Director: Hu Guan
Writers: Runnian Dong, Hu Guan
Stars: Xiaogang Feng, Hanyu Zhang, Qing Xu, Kris Wu, Yi Feng Li, Hua Liu
Mr. Six tells of a 50-or-so-year-old street punk called “Mr. Six” who has reigned over the Beijing streets as the neighbourhood kingpin for many years. One day, he comes to know his son Xiaobo is in dispute with a well-connected young drag-racing street gang leader, Xiaofei. Mr. Six steps up to help defend him. He attempts to settle the debts of his son by relying on his old school rules and by the help of his old friends.
This film is actually good. I did myself a favor by seeing this because if you noticed, I’ve just been seeing random movies recently.
Great plot. Superb performances from the cast (probably Kris’ best acting showcase so far. Wow I can’t believe this is still about Kris. You’d understand if you saw some of his movies, too.) Anyway 4/5 I’d recommend this to all of you!
A girl travels to Prague for a study leave and to move on, and there he meets a guy who’d help her find traces of her grandmother’s past when she lived in Prague.
This movie, even though I find it a bit boring because I’ve seen movies with a similar plot so it’s quite predictable, is still good in its own right. If you like going to film festivals, this is the type of film that usually make the cut to independent film festivals. The storyline has an indie/non-mainstream feel. Good casting, great styling, a lot of quotable quotes.
Receiving a bracelet from a stranger while walking in the street, saying, “This is for love. But it doesn’t break easily. When you meet your true love, it will naturally break.” And the bracelet actually breaking moments before the happy ending, just after the guy confesses his love to the girl and asks her to stay. You’d think it wouldn’t get any more cliche or cheesier, but then a cover of Richard Marx’ “Right Here Waiting” plays while this scene unravels. I lost it. Thought I was watching a Star Cinema movie.
Zhi qingchun 2: Yuánlái ni hái zài zhèli (original title)
Director: Zhou Tuo Ru
Writers: Yi Wu Xin, Tuo Ru Zhou
Stars: Kris Wu, Yifei Liu
A wealthy young man pursues a young woman of modest means, but circumstances often separate them as the years pass.
Yes, you guessed it right. I only saw this for Kris Wu. While this movie is quite pleasing to the eyes, it failed in many ways. For the plot, a quick browse on the storyline would already give you an idea that it is one of those coming-of-age stories about how the school’s prince charming falls in love with someone who’s waaaaay out of his league. But you’d still give it a chance because perhaps, it could show you something new. However, it didn’t. And somehow, it ended up not being at par with the other movies/dramas that have the same theme/plot.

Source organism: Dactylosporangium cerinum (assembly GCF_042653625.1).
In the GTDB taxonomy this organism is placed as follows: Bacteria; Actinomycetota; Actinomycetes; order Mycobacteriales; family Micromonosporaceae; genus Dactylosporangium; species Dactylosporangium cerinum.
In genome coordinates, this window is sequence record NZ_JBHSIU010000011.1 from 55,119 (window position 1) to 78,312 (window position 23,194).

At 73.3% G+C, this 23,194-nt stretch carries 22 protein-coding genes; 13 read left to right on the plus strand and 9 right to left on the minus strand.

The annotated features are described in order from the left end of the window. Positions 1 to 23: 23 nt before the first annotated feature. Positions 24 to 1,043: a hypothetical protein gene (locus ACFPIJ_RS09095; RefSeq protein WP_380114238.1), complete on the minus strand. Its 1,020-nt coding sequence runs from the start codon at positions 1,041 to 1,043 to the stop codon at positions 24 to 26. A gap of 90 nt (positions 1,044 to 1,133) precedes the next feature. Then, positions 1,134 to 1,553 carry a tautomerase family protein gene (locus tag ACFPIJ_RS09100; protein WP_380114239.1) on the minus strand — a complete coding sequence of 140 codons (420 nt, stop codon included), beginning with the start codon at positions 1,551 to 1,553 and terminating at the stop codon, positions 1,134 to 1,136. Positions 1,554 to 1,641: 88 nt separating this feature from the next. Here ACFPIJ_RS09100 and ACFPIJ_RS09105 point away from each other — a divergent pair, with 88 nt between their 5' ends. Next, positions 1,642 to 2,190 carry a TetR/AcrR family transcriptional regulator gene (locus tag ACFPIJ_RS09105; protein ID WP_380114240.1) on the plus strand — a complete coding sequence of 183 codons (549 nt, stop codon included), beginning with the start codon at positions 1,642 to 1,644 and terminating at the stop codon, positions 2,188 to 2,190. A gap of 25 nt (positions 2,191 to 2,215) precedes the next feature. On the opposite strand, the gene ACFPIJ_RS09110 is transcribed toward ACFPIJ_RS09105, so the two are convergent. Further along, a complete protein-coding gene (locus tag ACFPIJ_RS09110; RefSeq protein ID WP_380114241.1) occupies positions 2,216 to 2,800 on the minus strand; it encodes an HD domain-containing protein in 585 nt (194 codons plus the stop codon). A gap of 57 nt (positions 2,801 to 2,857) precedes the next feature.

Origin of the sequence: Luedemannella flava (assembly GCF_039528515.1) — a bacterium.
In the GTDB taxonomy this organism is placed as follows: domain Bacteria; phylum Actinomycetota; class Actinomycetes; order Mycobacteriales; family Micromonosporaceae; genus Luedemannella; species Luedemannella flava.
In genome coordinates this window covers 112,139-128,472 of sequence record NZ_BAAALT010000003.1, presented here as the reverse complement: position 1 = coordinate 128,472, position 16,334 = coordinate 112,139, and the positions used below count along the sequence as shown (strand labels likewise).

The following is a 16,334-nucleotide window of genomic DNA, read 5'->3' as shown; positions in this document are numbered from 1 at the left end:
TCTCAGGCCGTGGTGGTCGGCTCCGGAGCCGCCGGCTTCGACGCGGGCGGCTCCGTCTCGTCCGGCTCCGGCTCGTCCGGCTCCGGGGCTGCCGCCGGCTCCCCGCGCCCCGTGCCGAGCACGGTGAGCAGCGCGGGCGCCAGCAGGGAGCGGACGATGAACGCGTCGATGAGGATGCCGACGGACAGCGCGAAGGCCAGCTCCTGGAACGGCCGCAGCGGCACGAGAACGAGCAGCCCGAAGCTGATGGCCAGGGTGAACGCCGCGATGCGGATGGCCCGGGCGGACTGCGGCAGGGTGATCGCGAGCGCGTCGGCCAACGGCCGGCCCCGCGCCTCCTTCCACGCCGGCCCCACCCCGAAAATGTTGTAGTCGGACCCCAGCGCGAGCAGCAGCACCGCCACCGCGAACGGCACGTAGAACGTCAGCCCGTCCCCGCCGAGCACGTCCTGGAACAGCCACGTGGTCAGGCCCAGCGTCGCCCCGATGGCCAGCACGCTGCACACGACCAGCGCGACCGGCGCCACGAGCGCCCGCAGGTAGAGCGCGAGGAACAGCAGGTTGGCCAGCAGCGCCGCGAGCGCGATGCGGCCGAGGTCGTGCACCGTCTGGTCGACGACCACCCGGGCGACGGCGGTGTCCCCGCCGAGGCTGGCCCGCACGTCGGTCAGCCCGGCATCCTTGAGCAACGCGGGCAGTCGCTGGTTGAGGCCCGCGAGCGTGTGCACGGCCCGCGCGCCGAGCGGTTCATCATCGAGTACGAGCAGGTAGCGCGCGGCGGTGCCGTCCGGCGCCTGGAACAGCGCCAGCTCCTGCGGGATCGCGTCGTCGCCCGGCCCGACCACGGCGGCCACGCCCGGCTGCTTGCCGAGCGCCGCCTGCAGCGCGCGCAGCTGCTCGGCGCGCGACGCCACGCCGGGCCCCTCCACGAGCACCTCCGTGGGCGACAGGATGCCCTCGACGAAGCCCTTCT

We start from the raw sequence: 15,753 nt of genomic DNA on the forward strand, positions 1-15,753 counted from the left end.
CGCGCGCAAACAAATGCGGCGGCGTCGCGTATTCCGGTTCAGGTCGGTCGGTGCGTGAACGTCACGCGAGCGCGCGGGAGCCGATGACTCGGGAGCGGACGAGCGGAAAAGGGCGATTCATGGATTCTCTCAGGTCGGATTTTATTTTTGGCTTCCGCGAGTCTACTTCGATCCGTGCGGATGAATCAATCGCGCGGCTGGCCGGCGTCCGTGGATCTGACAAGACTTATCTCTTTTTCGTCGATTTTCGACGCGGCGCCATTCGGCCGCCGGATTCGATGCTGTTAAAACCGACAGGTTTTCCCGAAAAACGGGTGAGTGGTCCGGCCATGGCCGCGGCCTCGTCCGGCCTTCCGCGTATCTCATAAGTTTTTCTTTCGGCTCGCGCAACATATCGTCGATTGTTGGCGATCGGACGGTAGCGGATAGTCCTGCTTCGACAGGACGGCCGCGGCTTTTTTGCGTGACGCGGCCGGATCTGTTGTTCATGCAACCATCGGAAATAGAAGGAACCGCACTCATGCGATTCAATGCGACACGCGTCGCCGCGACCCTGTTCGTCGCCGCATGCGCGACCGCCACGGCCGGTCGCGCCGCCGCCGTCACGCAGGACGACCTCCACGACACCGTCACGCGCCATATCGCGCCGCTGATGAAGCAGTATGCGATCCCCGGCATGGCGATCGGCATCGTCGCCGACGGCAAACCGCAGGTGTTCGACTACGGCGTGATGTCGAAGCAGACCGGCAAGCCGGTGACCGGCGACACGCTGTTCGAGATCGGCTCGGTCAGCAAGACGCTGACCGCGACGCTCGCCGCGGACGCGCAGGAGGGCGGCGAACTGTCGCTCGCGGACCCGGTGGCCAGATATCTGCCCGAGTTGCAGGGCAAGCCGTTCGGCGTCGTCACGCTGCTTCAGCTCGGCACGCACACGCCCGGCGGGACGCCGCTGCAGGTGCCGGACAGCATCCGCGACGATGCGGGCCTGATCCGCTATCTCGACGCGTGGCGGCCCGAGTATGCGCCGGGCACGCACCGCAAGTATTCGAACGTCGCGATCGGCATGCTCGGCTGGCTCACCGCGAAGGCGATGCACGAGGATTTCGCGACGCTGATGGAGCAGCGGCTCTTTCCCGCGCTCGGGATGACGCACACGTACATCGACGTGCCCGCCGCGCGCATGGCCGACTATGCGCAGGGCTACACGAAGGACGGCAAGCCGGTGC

The makers of the film failed to show a lot of contexts. Somehow, things just keep happening, scene by scene they go, and the viewers are left with questions such as “how did it happen?” “Why?” “Why is s/he like that anyway?” because the answers can’t be deciphered even by closely looking at the characters’ actions.
This is based on a novel, so perhaps they shot too many scenes but in the end, failed to condense them into a full 1.30 hours movie without sacrificing important details.
For the ending, I’m quite fine with the original ending. It was like the makers were going for an indie-ish feel. The alternate ending (you can search it on Youtube) is the one that makes people quite satisfied, however, it is also the one that makes the story cliche.
Any redeeming quality? Yes, great visuals. The cinematography was very good. China looks really pretty in this movie. I wonder why I always had a very bad image of this country in my mind. Perhaps from all these news about cities in China being heavily polluted. But in this movie, both the city and the countryside looked really cozy. There are a lot of scenes shot in a very creative manner.
Both leads are gorgeous. Like me, a lot of female fans probably only saw this because of Kris. Kris is still not doing something right in his acting, however, the female lead was good. Also, good soundtrack.
Journey to the West: Demon Chapter (original title)
Director: Hark Tsui
Writers: Stephen Chow, Si-Cheun Lee (screenwriter)
Stars: Kris Wu, Kenny Lin, Chen Yao
A monk and his three disciples continue on their journey to battle demons.
You’re right. I only saw this because of Kris Wu. It was a several hours flight, and the inflight TV has it so I said why not try it. And also because last time, when I was wiki-ing the top grossing Chinese movies, I remember seeing this one, or perhaps the other movie. But I thought, if it had a sequel, then there must be something in it.
Truth is, I saw this once while on a bus. And that time I felt dizzy from the scent inside the bus and this weird movie playing wasn’t helping at all. But since I’ve opened my mind to weird Chinese movies, and also because it has Kris Wu in it, so I wanted to give a try. For an inflight entertainment, it wasn’t so bad. Only Kris’ acting was.
Director: Stephen Chow (as Xingchi Zhou)
Writers: Hing-Ka Chan, Stephen Chow
Stars: Chao Deng, Show Lo, Yuqi Zhang
Shan, a mermaid, is sent to assassinate Xuan, a developer who threatens the ecosystem of her race, but ends up falling in love with him instead.
When I saw clip from this movie on Facebook, I thought it was really weird. I said why do Chinese like making reaaaaalllly weird films. A couple of my colleagues actually said it’s good. And because I’ve been bored out of my wits due to unemployment, I gave this movie a try, and IT WAS HILARIOUS! At least for over an hour or, it’ll make you forget your problem. It is weird, but I enjoyed its humor. I can’t tell if months of non-contact (haha) with people made me shallow, but even after seeing this movie, from time to time, I’d rewatch some of my favorite parts. I strongly recommend this movie.